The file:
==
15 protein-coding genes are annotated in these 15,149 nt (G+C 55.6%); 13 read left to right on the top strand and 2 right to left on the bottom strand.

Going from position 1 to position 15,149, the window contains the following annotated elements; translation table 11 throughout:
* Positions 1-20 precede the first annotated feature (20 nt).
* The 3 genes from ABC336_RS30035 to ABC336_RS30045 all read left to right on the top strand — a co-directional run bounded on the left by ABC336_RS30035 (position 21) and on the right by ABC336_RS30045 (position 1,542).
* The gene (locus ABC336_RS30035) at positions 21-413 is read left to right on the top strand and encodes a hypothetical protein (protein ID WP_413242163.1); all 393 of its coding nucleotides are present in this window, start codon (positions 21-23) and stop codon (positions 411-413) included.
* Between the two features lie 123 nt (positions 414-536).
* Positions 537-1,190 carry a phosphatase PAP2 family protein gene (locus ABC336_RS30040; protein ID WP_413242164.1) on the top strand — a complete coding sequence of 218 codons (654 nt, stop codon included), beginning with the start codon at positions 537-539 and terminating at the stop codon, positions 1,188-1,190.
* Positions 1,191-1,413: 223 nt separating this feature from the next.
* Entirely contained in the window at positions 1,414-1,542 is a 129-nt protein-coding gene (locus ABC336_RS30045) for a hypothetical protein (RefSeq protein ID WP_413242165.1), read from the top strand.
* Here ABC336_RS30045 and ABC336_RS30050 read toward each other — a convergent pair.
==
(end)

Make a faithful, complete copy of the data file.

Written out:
15 protein-coding genes are annotated in these 15,149 nt (G+C 55.6%); 13 read left to right on the top strand and 2 right to left on the bottom strand.

Going from position 1 to position 15,149, the window contains the following annotated elements; translation table 11 throughout:
* Positions 1-20 precede the first annotated feature (20 nt).
* The 3 genes from ABC336_RS30035 to ABC336_RS30045 all read left to right on the top strand — a co-directional run bounded on the left by ABC336_RS30035 (position 21) and on the right by ABC336_RS30045 (position 1,542).
* The gene (locus ABC336_RS30035) at positions 21-413 is read left to right on the top strand and encodes a hypothetical protein (protein ID WP_413242163.1); all 393 of its coding nucleotides are present in this window, start codon (positions 21-23) and stop codon (positions 411-413) included.
* Between the two features lie 123 nt (positions 414-536).
* Positions 537-1,190 carry a phosphatase PAP2 family protein gene (locus ABC336_RS30040; protein ID WP_413242164.1) on the top strand — a complete coding sequence of 218 codons (654 nt, stop codon included), beginning with the start codon at positions 537-539 and terminating at the stop codon, positions 1,188-1,190.
* Positions 1,191-1,413: 223 nt separating this feature from the next.
* Entirely contained in the window at positions 1,414-1,542 is a 129-nt protein-coding gene (locus ABC336_RS30045) for a hypothetical protein (RefSeq protein ID WP_413242165.1), read from the top strand.
* Here ABC336_RS30045 and ABC336_RS30050 read toward each other — a convergent pair.